robotics class

Skills for the future: success story from Belarus

One experimental school in Minsk opened its doors in September 2018. The educational model focuses on pupils' needs and their learning interests. The programme is project-based and not strictly divided into traditional subjects.

Key competences: When should pupils learn how to communicate with others or work in a team? Is it too early to start working on the development of key competences at school?

A team of the teachers from Belarus working in STEMBridge school that opened in 2018 believes that the general education could contribute substantially to the preparation of the new generation of workers, ready for the industry 4.0.

Soft skills are in the core of the new educational model

Having worked for many years as a top manager in a multi-national company, Natalia Iskortseva, the headmaster and the founder of STEMBridge, encountered plenty of difficulties finding graduates equipped with relevant skills. “During the job interviews, I was making standard questions, and the candidates did not manage to reply. I’ve realized that most of them lack basic soft skills, such as expressing their opinion and presenting themselves, taking independent and well-informed decision, even taking on the responsibility was sometimes a challenge for them”.

But when is the right moment the right moment to start developing those skills?

“We believe that it is too late to develop those skills in the university, we need to start before”, says Irina Vdovina, the co-founder of the school.

The education process is based on close cooperation between teachers and different subjects. Even the physical space of the school is an open-air are with transparent partitions and the pupils can move freely throughout the space of different classrooms.

Professional guidance

Second pillar of this educational concept, new to Belarus, is the professional guidance that starts from the beginning of the school education. “We offer kids the opportunities to try themselves in very different areas, we take them to the real workplaces, and then they can take a decision on what do they like. This will be of a great help for them in the upcoming year when they will have to take a decision on the educational and professional pathway”, says Natalia Iskortseva.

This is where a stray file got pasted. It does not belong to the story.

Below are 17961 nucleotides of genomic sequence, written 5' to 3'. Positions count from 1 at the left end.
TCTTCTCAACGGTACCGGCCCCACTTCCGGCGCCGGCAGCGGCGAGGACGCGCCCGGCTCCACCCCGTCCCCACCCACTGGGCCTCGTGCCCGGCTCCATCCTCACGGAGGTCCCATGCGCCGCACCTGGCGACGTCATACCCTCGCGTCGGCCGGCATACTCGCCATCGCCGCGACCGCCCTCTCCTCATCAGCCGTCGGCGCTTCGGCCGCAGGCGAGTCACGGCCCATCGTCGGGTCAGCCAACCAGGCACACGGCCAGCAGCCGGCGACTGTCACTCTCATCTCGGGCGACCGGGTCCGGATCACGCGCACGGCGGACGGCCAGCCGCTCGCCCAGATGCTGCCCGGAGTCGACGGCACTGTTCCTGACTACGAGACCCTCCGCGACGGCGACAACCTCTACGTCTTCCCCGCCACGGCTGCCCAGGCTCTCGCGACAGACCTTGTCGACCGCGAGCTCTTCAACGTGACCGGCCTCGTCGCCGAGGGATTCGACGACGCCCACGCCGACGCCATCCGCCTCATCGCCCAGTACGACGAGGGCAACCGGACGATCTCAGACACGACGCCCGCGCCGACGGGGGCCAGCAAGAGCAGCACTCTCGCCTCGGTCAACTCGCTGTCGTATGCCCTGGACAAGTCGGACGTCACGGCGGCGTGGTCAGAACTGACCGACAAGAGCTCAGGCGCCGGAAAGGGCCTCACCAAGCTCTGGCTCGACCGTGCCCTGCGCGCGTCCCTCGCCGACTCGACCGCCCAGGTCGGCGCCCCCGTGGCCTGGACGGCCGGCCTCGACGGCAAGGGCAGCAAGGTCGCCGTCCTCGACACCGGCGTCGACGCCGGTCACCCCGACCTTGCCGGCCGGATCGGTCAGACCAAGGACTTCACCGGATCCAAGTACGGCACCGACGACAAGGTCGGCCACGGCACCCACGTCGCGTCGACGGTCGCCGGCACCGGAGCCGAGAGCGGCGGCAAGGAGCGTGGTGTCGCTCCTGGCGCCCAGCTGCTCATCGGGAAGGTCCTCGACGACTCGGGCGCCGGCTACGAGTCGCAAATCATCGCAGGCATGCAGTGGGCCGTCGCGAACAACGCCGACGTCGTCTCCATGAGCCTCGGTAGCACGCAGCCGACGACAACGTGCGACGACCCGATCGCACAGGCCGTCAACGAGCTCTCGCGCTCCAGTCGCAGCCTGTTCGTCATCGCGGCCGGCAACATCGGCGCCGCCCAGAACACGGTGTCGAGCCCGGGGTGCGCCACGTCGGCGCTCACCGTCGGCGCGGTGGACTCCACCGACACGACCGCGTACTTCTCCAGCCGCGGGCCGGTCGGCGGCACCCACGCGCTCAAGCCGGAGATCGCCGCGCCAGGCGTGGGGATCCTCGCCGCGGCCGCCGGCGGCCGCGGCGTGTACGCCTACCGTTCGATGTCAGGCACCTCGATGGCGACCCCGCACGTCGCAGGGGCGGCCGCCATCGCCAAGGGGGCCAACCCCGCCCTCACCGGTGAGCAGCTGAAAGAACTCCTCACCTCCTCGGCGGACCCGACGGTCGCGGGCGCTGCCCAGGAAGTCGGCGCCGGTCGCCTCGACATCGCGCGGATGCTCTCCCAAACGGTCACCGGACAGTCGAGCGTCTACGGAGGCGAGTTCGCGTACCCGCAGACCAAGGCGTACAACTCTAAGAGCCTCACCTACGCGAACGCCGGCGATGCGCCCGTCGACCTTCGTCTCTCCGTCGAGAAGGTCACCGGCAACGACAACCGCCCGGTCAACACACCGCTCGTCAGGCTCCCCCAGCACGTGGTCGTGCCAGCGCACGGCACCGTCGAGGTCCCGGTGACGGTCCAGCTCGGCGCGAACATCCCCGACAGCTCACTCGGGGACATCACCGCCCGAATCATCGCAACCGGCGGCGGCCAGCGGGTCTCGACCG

The teachers are encouraged to bring career content into the curriculum bringing the learning process closer to life. For example, robotics and coding are the lessons, where the kids learn about IT technologies and tools with a perspective to the ongoing digitization of the labour market.

Learning to learn

Third pillar of the model is that the learning should be enjoyable for the pupils. The motivation of the learners is in the very centre of the schools priorities. “Our first victory is that children come here with joy” says the headmaster.

The people behind this new concept of the school education strongly believe that the preparation of the pupils to the constantly changing world of work should start much earlier. The soft skills, that will play a key role for the future employees, could be developed before actual professional and career guidance starts, meaning before the high school. In this field, STEMBridge is the first experiment in the educational landscape in Belarus that could provide the ground for the bottom-up transformation on the system level.

The young people in Belarus now have a wide range of opportunities: to go to college, to make apprenticeships, to attend university or to work. The well-informed decision is crucial for them to succeed, and the school could play a key role in this process. This new educational model could offer its pupils with as much experiences and information as possible, and at the same time to empower the students and motivate them for more active search of their education and professional pathways.

Torino Process launch in Belarus

The Torino Process is a periodical assessment exercise measuring the effectiveness of lifelong learning system reforms in EU neighbouring countries. The core objective of the Process is to provide national policy makers with evidence that would facilitate the decisions on how to proceed with the skills development agenda.

The fifth round of the Torino Process in Belarus is launched on 5th March 2019 and it focuses on quality of lifelong learning.

At national level in Belarus, a participatory dialogue and evidence collection process will take place. The findings from this exercise would form the basis for an assessment report that will be prepared by ETF, and then presented back in the country for discussion, leading to recommendations for policy and potential follow-up actions.

Background information

✅ Video about STEMBridge: https://www.facebook.com/etfeuropa/videos/618242665295736/ 

✅ More on ETF work in Belarus: https://europa.eu/!Mb48QH

✅ More on Torino Process: https://europa.eu/!JK46ku